probs digesting plant genomic

Kirrily O'Connor K.OConnor at botany.uq.edu.au
Thu Feb 1 00:36:17 EST 1996


In article <4ejsk0$hod at lugb.latrobe.edu.au>, BOTPG at LUFF.LATROBE.EDU.AU 
says...
>
>
>I'm trying to digest genomic DNA from mature leaf tissue for eventual 
ligation 
>and use in inverse-PCR. I have been having problems trying to get the 
>stuff to digest with the restriction enzymes of choice (PvuII or XhoI). 
I've 
>tried several methods of genomic isolation including a quick and dirty 
>arabidopsis method (thought its not arab I'm working on), then CsCl 
gradient 
>then CTAB. None of these produced DNA which would cut with either of the 
>enzymes. Finally I have included Qiagen columns (anion exchange) as the 
final
>purification step and it now cuts when I use BamHI but won't with either 
of 
>the others. Does anyone have any suggestions....? 
>
>Thanks
>
>Trish

I'm really interested to know what plant you are working on.  Our lab has 
been having similar problems with digesting plant genomic DNA, mostly 
with rainforest plants.  We assume that the problem is with 
polysaccharides.  I have tried a number of ways of getting rid of these. 
 We use an extraction technique which I can give you the reference of if 
you like - I don't have it handy.  It's a modified CTAB extraction which 
separates the nuclei from the rest of the cytoplasmic gunk.  Although it 
produces DNA which we can actually pipette after the final precipitation 
(ie it usually has the consistency of honey or jelly with any other 
technique) it often will not restrict.  The only way that we can get it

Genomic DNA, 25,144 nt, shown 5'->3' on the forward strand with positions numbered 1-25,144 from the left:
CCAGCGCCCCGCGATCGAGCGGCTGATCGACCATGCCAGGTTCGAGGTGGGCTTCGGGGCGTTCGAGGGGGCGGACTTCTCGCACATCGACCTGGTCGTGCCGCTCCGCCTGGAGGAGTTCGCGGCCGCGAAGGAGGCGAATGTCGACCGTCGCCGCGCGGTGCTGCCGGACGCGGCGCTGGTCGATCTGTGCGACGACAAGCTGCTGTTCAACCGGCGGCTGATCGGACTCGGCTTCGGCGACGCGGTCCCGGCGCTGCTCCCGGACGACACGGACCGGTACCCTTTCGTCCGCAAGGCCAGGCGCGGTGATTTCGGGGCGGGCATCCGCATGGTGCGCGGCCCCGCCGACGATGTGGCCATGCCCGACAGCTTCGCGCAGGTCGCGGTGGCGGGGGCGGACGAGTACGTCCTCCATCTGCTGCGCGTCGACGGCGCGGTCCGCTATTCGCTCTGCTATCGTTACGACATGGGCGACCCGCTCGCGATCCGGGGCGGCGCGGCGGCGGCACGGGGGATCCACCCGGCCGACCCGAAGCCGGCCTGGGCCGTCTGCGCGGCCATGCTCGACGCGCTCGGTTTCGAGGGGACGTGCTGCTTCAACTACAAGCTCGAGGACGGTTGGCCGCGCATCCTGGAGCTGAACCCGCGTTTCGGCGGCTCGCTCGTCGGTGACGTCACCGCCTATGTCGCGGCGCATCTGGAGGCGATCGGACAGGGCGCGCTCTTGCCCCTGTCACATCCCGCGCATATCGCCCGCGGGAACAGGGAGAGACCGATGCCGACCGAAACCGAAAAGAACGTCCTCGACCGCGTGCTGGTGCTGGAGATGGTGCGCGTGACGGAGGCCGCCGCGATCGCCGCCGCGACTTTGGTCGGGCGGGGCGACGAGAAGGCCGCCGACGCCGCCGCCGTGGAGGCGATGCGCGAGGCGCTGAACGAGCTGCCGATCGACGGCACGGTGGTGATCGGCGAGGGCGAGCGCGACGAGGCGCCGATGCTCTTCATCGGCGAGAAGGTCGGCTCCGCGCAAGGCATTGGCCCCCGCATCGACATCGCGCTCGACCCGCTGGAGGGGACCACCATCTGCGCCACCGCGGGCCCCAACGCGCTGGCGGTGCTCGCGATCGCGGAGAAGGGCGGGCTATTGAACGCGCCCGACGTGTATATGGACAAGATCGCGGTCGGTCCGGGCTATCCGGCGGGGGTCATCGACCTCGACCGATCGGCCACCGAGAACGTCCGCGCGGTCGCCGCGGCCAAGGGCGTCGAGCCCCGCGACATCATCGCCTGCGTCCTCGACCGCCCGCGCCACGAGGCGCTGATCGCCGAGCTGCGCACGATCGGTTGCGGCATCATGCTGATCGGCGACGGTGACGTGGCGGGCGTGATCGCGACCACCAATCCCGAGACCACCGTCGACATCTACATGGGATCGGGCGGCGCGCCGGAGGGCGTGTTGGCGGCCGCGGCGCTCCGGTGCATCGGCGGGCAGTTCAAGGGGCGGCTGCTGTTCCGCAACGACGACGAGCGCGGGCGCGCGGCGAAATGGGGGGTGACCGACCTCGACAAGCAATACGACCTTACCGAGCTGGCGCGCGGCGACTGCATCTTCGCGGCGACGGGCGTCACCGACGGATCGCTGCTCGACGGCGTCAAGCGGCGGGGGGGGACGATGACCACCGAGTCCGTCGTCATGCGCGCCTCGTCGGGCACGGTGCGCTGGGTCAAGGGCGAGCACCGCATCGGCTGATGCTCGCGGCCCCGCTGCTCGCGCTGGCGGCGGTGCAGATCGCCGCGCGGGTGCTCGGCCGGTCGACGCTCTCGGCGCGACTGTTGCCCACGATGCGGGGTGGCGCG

to restrict is to gel purify (from low melt agarose) the DNA.  Apart from 
being really tedious, I've found that my samples seem to degrade much 
faster after doing this.  

A couple of methods that I have tried which have not actually worked very 
well for me (but may do for you) are:

1. DNA double dissolution

To 500 microlitres of DNA (in TE or water) add 50 microlitres of 3M NaCl 
and 50 of beta-mercaptoethanol.  Put on ice for 15min then spin down.  
Any polysaccharides should precipitate as a clear jelly.  Transfer 
supernatant to a fresh tube and precipitate with 2 vols ethanol.

2.  Lithium chloride precipitation

Add an equal volume of 8M LiCl and let stand overnight at -20 degrees.  
Spin down for 15 min in a microfuge.  (another variation is to heat the 
sample at 60 degrees for an hour before adding the LiCl)

I'm not sure what you mean by a caesium chloride gradient method.  Is it 
the one that uses an ultra centrifuge and vast quantities of ethidium 
bromide (yuk!) ?  This method has worked for me but I prefer not to use 
it unless only doing one or two samples at a time because of its very low 
yield and the time and danger involved.

I would be really interested if anybody else has solutions to this 
problem ie how to effectively get rid of polysaccharides or even if it is 
polysaccharides that are causing the inhibition of restriction.

Kirrilee





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